The traditional model of monolingual call centers, where only one language is supported by each center, is already gone. In Europe, some players have begun to offer services in dozens of languages from a single site (a model called “one stop shop delivery”). These services are usually offered in South Eastern Europe, a region that excels from this point of view, due to the large number of multilingual individuals.
Now, more than ever, customers demand support in their native language. Among the thousands of existing languages, most contractors require fewer than 50 to be supported in the contact center. For many providers, this is still a lot of languages to offer. However, global contact center providers with platforms capable of serving dozens of languages (preferably from a single site) are well-positioned to provide the global multilingual solution that major contractors desire.

 

Difference no. 3 – Business transformation

The Hackett Group, a leading global strategy and operations consulting firm, believes the next generation of BPO transactions will encompass both “Transform and Shift” and “Shift and Transform” business process outsourcing strategies. This expected change will have a profound impact on how strategic sourcing strategies are formulated and executed.

To survive, contact centers can no longer limit themselves to being mere “suppliers” or “subcontractors”. Today, they must fully understand the processes of their clients and be able to evaluate and improve them. The goal is to deliver real economic levers to their clients, acting positively on costs, as well as on the quality and productivity of their work.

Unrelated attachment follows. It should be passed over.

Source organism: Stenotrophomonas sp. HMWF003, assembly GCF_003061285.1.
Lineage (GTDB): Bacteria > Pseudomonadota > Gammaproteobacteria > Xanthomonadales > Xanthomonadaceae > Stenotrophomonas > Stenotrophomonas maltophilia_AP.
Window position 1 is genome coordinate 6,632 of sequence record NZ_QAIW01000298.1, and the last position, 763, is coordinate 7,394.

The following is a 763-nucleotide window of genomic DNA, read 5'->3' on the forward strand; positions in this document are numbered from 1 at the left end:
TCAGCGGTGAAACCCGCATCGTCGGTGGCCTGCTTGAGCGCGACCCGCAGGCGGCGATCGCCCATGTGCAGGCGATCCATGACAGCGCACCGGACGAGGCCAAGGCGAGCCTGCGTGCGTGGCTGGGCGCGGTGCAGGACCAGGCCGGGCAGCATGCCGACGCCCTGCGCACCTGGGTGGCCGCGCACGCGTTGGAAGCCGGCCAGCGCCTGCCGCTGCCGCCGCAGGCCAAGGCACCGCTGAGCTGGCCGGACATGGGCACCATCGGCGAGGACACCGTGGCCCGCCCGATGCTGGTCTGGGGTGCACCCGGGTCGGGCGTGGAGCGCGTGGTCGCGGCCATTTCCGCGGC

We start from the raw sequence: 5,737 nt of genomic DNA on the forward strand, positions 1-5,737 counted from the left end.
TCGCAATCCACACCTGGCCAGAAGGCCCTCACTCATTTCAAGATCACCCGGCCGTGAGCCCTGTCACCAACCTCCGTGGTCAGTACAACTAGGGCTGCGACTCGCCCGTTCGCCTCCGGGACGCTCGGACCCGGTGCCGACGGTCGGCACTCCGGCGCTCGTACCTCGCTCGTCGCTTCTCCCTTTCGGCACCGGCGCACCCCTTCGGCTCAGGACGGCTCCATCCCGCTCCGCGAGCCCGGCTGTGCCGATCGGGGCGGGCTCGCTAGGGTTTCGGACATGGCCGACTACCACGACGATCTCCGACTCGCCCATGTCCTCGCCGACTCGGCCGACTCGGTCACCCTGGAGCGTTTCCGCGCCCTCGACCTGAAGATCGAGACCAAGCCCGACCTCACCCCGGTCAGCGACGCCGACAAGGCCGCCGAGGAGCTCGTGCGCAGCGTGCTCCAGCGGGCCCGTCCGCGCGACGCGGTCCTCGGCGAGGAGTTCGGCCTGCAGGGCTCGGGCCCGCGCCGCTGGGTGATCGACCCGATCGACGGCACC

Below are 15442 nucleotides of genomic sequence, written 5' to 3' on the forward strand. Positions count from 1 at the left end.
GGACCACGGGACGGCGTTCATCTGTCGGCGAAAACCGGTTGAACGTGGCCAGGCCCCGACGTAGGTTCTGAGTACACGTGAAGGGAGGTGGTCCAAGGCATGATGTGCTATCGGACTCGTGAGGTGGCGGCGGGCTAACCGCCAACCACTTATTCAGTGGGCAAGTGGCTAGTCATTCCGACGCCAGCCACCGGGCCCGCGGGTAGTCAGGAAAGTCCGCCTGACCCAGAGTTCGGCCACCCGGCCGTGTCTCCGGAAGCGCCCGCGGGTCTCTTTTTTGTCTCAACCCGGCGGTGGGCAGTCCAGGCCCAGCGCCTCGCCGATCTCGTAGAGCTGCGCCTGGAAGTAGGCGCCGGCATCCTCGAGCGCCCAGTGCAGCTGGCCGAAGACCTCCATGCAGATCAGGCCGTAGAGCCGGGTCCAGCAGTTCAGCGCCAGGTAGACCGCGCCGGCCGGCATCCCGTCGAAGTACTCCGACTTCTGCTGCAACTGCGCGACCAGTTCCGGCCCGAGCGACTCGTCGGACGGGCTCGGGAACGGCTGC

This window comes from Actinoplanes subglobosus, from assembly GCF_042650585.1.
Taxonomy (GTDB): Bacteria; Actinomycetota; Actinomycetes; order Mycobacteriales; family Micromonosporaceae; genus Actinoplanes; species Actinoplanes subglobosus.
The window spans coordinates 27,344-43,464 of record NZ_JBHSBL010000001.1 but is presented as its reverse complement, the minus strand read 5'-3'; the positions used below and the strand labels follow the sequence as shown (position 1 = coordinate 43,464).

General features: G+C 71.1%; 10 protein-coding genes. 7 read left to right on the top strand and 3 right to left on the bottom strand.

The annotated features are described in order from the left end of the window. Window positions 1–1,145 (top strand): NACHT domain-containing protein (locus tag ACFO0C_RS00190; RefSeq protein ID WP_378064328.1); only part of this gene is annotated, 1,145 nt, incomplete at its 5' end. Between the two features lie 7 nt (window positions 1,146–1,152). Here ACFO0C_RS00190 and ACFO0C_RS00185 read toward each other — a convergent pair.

To respond to the growing need for such expertise, some contact centers have already established Business Transformation departments. This trend will continue. Contractors will prefer working with a partner who can not only execute existing work procedures, but also bring added value through business transformation services. A handful of contact centers in Europe, including TELUS International, have already anticipated this development, shaping their entire supervisory staff using Six Sigma methodology.

Our Culture Value Chain Graph RGB 520 x 300 px 150 dpi(1)

Difference no. 4 – Generation Y – the new customer service stars

Consider the facts – Generation Y (also called Millennials) born between 1980 and 2000, are a game-changing force both as employees and customers. As employees, they typically make up over 80 percent of the workforce at customer service organizations. As customers, Gen Y is heading towards their peak earning years, controlling and influencing a lot of spending – up to US $200 billion per year worldwide.

Gen Y has grown up with a unique set of character traits, personal beliefs, life expectations and career aspirations. Creating a corporate culture that embraces Millennials and their workplace preferences will be a key factor in determining the success of customer service organizations. Companies that cannot attract and retain Gen Y agents will suffer from high rates of attrition and diminished service quality. Those that adapt will find a bright talent pool willing to take their company to the next level of customer experience.

 

Difference no. 5 – Corporate culture holds the key to success

Corporate culture will emerge as a strong differentiator when choosing between contact center providers. Brand-savvy companies are placing a clear emphasis on cultural compatibility between themselves and their outsourcing partners. Why?